For the past forty-three days, Ashley had been trying to follow Trish’s advice. Trish had been the leader of the eating disorder group Ashley had attended when she was thirteen.  “Don’t eat your feelings,” Trish would say, “write your feelings.”  Journaling was Trish’s thing.  Whatever emotion Ashley was experiencing, Trish told her to “identify it” and “journal it.”  Was she hungry?  Angry?  Lonely?  Tired?  Putting her feelings on paper, Trish said, would let some air out of Ashley’s “stress balloon.”
Trish was a cheeseball, no doubt, but Ashley had liked going to Group. Trish had helped her.  But now, trying to “identify her feelings” was like trying to read Sanskrit or decipher hieroglyphs on the walls of an Egyptian cave.
Ashley felt like she was going crazy, so this was what she had written in her journal.  “I feel crazy.” (Followed by two pages of the word “why” written in purple pen.)  Writing in her favorite color, Trish had said, would help the process.
So far, purple had not helped the process.
The journal was stuffed inside the massive canvas duffel that was now hanging from Ashley’s shoulder, digging into her skin and bumping against her leg with each step.  Whywhywhywhywhywhy?
            Ashley could feel Isabelle glancing at her.  Isabelle, her best friend since eighth grade.  Isabelle, who had been begging her to come to Camp Matokwa from the moment they met.     
Ashley had agreed in a rebellious moment.  It was January 1st.  Ashley had, just seconds before, hung up the phone on her mother, who had called Isabelle’s house to ream Ashley out for leaving the Davenports’ New Year’s Eve party early the night before.  Ungrateful.  Selfish.  Rude.  Those were her mother’s words.  Okay yes, Ashley had left the party without saying goodbye or thank you.  Okay yes, Ashley had realized that Roland and Alicia Davenport were important clients of her father.  But did her mother realize that she would have said goodbye and thank you if she had not mistaken the coat closet for a bathroom and found her father and Mrs. Davenport doing it against the wall?  Ashley had told her mother gently, but her mother had accused her of lying.  (Lying, despite the fact that Ashley’s father had been caught in such positions before, by Ashley’s mother herself.)  So Ashley had hung up the phone.  She was sick of the drama.  When Isabelle suggested she come to Maine this summer, to get away from her parents, Ashley had agreed.  Camp would be good for her, she thought.  Camp would be an escape.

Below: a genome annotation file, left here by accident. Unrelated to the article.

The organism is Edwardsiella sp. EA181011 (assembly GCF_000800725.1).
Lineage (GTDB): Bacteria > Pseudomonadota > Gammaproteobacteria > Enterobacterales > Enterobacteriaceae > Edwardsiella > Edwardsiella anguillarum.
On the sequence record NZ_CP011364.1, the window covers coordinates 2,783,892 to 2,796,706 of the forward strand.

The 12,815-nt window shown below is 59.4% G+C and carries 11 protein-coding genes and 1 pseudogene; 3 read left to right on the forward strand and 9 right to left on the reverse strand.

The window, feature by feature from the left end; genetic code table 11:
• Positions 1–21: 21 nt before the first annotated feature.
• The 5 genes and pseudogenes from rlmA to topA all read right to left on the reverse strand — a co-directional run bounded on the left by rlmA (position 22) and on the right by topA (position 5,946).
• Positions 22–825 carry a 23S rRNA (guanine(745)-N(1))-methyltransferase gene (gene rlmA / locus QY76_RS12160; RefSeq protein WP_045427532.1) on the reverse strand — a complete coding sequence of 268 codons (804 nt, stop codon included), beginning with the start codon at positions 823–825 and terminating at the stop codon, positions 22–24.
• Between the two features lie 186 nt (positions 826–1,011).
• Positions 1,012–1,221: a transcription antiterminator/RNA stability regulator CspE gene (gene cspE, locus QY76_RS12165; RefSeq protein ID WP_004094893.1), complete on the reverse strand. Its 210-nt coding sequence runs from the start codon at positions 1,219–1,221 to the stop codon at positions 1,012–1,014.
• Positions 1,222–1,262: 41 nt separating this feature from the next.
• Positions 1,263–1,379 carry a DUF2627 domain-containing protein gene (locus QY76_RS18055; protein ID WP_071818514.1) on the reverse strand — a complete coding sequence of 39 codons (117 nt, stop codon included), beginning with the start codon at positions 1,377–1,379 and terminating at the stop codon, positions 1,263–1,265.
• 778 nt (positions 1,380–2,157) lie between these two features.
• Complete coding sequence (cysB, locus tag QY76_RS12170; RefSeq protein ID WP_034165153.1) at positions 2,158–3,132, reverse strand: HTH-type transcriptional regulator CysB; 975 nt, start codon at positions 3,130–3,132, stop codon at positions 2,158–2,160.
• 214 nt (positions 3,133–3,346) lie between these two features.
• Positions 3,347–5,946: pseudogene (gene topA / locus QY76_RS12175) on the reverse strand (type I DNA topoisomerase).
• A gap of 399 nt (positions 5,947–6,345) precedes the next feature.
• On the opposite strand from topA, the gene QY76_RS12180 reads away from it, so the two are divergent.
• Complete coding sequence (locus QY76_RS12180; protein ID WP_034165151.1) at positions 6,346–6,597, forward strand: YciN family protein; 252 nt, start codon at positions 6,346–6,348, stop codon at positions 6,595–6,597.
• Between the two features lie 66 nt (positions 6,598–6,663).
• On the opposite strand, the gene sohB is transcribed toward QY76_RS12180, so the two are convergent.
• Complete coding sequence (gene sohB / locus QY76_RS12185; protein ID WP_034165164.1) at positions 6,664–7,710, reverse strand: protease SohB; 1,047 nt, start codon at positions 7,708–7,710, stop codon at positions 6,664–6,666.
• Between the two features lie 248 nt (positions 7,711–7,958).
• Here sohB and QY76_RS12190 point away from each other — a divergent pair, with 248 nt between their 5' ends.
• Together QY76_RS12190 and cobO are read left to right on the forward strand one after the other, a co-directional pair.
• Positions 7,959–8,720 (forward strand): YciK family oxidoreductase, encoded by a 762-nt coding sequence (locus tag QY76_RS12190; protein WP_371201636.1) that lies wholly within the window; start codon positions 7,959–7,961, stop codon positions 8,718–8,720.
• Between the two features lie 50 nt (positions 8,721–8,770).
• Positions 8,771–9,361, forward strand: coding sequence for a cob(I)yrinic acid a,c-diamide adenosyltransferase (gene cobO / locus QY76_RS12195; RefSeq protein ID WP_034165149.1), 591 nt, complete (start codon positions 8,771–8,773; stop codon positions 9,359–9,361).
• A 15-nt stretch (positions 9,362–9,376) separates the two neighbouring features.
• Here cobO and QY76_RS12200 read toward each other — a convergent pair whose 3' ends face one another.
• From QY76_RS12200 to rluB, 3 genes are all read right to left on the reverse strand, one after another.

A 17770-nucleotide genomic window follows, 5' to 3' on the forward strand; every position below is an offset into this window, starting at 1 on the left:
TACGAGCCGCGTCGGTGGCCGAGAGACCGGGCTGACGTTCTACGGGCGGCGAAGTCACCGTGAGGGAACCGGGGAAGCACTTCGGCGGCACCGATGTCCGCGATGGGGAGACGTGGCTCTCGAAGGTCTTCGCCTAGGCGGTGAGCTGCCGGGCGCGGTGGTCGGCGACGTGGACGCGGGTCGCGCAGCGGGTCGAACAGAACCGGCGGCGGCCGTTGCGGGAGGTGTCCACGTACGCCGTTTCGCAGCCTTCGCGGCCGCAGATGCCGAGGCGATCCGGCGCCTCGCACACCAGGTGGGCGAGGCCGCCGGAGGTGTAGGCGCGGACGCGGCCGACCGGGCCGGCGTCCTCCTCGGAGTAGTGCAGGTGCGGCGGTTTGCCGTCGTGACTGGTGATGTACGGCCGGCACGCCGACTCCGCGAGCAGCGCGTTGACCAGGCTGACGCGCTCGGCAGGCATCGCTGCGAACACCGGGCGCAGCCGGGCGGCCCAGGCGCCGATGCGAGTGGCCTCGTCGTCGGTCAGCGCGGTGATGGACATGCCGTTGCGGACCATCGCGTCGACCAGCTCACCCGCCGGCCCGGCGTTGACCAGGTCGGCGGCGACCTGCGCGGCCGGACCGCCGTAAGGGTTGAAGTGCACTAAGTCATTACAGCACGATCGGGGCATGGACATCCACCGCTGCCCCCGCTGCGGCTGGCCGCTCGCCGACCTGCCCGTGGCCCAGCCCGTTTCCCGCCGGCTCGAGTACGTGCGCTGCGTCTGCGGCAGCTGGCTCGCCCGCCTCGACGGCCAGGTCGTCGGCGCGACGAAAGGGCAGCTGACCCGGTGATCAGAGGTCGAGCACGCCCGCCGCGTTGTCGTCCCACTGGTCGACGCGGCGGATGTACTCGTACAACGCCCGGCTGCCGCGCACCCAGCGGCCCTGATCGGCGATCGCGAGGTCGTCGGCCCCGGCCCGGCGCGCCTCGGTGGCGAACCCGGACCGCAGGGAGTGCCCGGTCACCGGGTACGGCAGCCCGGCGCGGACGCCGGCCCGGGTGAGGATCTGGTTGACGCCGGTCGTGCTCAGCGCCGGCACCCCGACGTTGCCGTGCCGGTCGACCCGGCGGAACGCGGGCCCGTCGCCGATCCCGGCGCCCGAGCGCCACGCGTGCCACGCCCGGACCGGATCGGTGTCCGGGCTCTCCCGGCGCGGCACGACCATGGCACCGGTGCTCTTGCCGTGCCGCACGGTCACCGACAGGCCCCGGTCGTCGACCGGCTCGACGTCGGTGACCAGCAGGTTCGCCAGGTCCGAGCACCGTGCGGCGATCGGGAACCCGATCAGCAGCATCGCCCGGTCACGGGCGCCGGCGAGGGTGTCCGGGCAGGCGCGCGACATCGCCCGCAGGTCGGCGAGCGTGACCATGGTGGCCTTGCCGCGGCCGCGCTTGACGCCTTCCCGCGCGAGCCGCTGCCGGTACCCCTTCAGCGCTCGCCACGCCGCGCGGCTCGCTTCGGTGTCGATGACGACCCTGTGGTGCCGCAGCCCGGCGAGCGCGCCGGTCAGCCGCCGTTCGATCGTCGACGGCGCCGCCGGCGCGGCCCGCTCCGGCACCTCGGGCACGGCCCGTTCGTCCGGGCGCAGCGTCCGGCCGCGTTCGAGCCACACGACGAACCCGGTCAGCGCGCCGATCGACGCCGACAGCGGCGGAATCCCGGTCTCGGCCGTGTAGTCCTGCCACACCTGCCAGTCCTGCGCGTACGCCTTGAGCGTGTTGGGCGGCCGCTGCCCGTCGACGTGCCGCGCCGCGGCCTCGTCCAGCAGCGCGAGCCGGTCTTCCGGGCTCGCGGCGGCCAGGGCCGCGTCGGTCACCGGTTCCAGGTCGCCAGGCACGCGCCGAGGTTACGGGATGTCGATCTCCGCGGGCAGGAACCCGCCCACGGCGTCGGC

The strap of the duffel was ripping into her skin, the sun was burning her eyes.  They seemed to be walking forever, like prisoners on a chain gang. 
Looking at Isabelle now, joking, laughing, Ashley barely recognized her.  She was chipper and ponytailed.  She had a bounce in her step.  Every so often she stopped to bump hips with Sam or Evyn and do some complicated hand slap routine that ended in a whoop.  At school, Isabelle would never act like this.  She was serious and studious, a quiet observer, the yin to Ashley’s yang.   The peanut butter to Ashley’s jelly. 
            “Iz?” Ashley said, reaching for Isabelle’s arm. 
            Ashley could tell Isabelle—right here, right now, while the other girls marched on —she could tell her about that night.  But what if Isabelle didn’t believe her?  What if, like when Ashley told her mom about Mrs. Davenport, Isabelle thought she was a liar?  Or, worse, that she’d gotten what she asked for?  Ashley had, after all, gone to a fraternity party at her own volition.  She’d worn heels.  She’d drunk beer.  What happens at Sigma Chi stays at Sigma Chi. Her brother’s words thrummed in Ashley’s ears.
            “Nothing,” Ashley said.
            Isabelle raised her eyebrows. 
“Just thanks,” Ashley said.  “For bringing me here.”